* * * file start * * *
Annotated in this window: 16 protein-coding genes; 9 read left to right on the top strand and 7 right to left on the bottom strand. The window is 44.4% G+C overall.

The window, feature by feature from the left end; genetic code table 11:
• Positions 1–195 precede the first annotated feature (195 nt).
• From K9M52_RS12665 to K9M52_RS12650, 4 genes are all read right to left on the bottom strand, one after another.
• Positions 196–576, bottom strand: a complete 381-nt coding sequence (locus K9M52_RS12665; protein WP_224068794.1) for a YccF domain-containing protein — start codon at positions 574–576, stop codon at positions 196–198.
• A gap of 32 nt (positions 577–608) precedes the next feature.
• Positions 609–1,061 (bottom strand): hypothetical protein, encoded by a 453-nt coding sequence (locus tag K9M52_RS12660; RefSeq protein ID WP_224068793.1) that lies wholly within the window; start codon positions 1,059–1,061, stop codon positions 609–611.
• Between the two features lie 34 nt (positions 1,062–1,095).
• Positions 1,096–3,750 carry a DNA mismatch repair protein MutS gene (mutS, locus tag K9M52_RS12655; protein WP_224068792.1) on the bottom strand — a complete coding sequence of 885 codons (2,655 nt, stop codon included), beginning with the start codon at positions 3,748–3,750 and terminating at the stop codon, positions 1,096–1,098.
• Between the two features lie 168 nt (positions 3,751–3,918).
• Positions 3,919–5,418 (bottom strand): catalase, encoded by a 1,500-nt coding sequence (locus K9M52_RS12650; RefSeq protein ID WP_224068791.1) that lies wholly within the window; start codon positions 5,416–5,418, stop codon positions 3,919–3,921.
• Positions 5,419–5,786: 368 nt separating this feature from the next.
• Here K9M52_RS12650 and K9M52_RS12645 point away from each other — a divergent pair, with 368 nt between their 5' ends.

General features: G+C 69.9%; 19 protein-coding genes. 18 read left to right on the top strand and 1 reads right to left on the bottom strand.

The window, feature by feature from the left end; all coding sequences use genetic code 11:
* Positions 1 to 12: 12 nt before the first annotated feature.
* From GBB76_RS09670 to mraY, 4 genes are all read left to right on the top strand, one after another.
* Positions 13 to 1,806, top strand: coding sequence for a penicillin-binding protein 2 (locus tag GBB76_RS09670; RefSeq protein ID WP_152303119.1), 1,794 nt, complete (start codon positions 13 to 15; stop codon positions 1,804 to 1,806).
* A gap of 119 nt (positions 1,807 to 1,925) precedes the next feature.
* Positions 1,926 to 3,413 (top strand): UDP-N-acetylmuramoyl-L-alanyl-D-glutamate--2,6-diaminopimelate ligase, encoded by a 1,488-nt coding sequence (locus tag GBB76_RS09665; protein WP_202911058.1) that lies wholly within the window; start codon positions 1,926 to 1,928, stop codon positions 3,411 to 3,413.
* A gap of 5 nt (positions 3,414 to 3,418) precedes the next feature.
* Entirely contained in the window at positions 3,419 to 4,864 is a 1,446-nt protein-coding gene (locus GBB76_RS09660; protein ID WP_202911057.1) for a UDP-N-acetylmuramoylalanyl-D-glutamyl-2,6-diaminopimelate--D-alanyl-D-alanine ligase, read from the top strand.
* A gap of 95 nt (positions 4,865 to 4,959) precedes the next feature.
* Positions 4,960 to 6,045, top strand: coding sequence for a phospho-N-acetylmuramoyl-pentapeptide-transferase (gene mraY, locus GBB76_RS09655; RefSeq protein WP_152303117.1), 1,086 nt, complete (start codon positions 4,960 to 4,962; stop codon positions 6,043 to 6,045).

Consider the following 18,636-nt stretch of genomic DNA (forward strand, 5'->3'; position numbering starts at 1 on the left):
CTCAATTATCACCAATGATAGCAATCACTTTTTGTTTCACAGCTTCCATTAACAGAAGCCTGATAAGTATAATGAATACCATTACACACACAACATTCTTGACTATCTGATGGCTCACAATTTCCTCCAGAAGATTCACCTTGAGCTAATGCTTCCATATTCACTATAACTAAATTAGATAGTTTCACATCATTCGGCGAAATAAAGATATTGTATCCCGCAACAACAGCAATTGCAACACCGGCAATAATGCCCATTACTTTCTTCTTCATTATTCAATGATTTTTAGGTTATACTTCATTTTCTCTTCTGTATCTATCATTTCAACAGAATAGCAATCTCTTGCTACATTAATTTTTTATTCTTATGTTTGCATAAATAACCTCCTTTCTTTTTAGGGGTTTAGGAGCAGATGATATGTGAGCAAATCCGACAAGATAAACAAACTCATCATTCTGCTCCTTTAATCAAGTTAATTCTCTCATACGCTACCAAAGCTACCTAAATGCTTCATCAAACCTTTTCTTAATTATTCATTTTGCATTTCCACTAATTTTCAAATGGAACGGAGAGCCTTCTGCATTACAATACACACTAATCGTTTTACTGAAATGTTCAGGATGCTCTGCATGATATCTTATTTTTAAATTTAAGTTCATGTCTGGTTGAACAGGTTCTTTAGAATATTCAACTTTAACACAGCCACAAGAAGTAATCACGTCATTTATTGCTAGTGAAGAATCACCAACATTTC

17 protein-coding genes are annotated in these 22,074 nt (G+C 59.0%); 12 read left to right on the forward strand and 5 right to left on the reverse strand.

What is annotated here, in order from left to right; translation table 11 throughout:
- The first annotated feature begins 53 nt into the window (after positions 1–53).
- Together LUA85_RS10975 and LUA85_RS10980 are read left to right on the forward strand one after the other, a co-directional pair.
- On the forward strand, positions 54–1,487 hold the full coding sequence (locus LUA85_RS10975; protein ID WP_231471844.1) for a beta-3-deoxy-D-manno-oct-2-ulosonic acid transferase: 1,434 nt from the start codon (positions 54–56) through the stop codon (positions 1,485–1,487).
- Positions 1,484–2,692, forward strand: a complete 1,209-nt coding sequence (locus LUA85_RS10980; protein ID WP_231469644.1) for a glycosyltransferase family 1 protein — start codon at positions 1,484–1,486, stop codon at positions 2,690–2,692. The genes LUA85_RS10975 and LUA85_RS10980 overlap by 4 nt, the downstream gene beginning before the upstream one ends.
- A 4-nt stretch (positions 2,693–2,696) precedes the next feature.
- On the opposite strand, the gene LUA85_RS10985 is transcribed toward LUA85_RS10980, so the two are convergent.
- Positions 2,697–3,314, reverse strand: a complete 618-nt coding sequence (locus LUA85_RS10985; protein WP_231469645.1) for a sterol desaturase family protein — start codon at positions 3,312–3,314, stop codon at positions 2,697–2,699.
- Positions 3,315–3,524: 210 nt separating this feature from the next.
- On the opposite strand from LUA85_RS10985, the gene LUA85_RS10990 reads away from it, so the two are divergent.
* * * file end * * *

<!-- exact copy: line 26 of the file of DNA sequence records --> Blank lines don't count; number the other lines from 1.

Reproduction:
CTCAATTATCACCAATGATAGCAATCACTTTTTGTTTCACAGCTTCCATTAACAGAAGCCTGATAAGTATAATGAATACCATTACACACACAACATTCTTGACTATCTGATGGCTCACAATTTCCTCCAGAAGATTCACCTTGAGCTAATGCTTCCATATTCACTATAACTAAATTAGATAGTTTCACATCATTCGGCGAAATAAAGATATTGTATCCCGCAACAACAGCAATTGCAACACCGGCAATAATGCCCATTACTTTCTTCTTCATTATTCAATGATTTTTAGGTTATACTTCATTTTCTCTTCTGTATCTATCATTTCAACAGAATAGCAATCTCTTGCTACATTAATTTTTTATTCTTATGTTTGCATAAATAACCTCCTTTCTTTTTAGGGGTTTAGGAGCAGATGATATGTGAGCAAATCCGACAAGATAAACAAACTCATCATTCTGCTCCTTTAATCAAGTTAATTCTCTCATACGCTACCAAAGCTACCTAAATGCTTCATCAAACCTTTTCTTAATTATTCATTTTGCATTTCCACTAATTTTCAAATGGAACGGAGAGCCTTCTGCATTACAATACACACTAATCGTTTTACTGAAATGTTCAGGATGCTCTGCATGATATCTTATTTTTAAATTTAAGTTCATGTCTGGTTGAACAGGTTCTTTAGAATATTCAACTTTAACACAGCCACAAGAAGTAATCACGTCATTTATTGCTAGTGAAGAATCACCAACATTTC